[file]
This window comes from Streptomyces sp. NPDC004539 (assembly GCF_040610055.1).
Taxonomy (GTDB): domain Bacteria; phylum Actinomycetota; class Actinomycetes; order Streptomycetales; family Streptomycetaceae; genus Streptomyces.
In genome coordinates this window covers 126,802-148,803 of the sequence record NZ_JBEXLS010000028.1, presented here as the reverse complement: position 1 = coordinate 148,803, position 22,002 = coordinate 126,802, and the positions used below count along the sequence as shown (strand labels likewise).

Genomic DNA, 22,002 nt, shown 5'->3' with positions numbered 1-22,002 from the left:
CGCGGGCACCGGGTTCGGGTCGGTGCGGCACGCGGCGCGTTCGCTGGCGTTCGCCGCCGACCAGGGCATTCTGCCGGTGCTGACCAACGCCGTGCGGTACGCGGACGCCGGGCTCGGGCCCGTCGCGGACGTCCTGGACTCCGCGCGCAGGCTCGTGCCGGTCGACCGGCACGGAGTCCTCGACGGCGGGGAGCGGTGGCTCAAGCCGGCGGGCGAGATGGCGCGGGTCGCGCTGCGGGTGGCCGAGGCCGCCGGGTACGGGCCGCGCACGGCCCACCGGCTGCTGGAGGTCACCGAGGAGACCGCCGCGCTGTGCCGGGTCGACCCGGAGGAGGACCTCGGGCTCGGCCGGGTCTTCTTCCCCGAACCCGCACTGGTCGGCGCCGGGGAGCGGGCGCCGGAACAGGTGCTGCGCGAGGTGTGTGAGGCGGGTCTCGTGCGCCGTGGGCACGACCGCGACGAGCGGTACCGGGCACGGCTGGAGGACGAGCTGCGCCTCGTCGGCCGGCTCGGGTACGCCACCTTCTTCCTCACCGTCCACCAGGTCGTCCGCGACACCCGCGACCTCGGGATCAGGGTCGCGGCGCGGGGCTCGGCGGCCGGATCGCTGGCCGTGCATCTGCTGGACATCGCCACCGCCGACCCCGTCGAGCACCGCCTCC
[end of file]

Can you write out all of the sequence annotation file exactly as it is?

This window comes from Streptomyces sp. NPDC004539 (assembly GCF_040610055.1).
Taxonomy (GTDB): domain Bacteria; phylum Actinomycetota; class Actinomycetes; order Streptomycetales; family Streptomycetaceae; genus Streptomyces.
In genome coordinates this window covers 126,802-148,803 of the sequence record NZ_JBEXLS010000028.1, presented here as the reverse complement: position 1 = coordinate 148,803, position 22,002 = coordinate 126,802, and the positions used below count along the sequence as shown (strand labels likewise).

Genomic DNA, 22,002 nt, shown 5'->3' with positions numbered 1-22,002 from the left:
CGCGGGCACCGGGTTCGGGTCGGTGCGGCACGCGGCGCGTTCGCTGGCGTTCGCCGCCGACCAGGGCATTCTGCCGGTGCTGACCAACGCCGTGCGGTACGCGGACGCCGGGCTCGGGCCCGTCGCGGACGTCCTGGACTCCGCGCGCAGGCTCGTGCCGGTCGACCGGCACGGAGTCCTCGACGGCGGGGAGCGGTGGCTCAAGCCGGCGGGCGAGATGGCGCGGGTCGCGCTGCGGGTGGCCGAGGCCGCCGGGTACGGGCCGCGCACGGCCCACCGGCTGCTGGAGGTCACCGAGGAGACCGCCGCGCTGTGCCGGGTCGACCCGGAGGAGGACCTCGGGCTCGGCCGGGTCTTCTTCCCCGAACCCGCACTGGTCGGCGCCGGGGAGCGGGCGCCGGAACAGGTGCTGCGCGAGGTGTGTGAGGCGGGTCTCGTGCGCCGTGGGCACGACCGCGACGAGCGGTACCGGGCACGGCTGGAGGACGAGCTGCGCCTCGTCGGCCGGCTCGGGTACGCCACCTTCTTCCTCACCGTCCACCAGGTCGTCCGCGACACCCGCGACCTCGGGATCAGGGTCGCGGCGCGGGGCTCGGCGGCCGGATCGCTGGCCGTGCATCTGCTGGACATCGCCACCGCCGACCCCGTCGAGCACCGCCTCC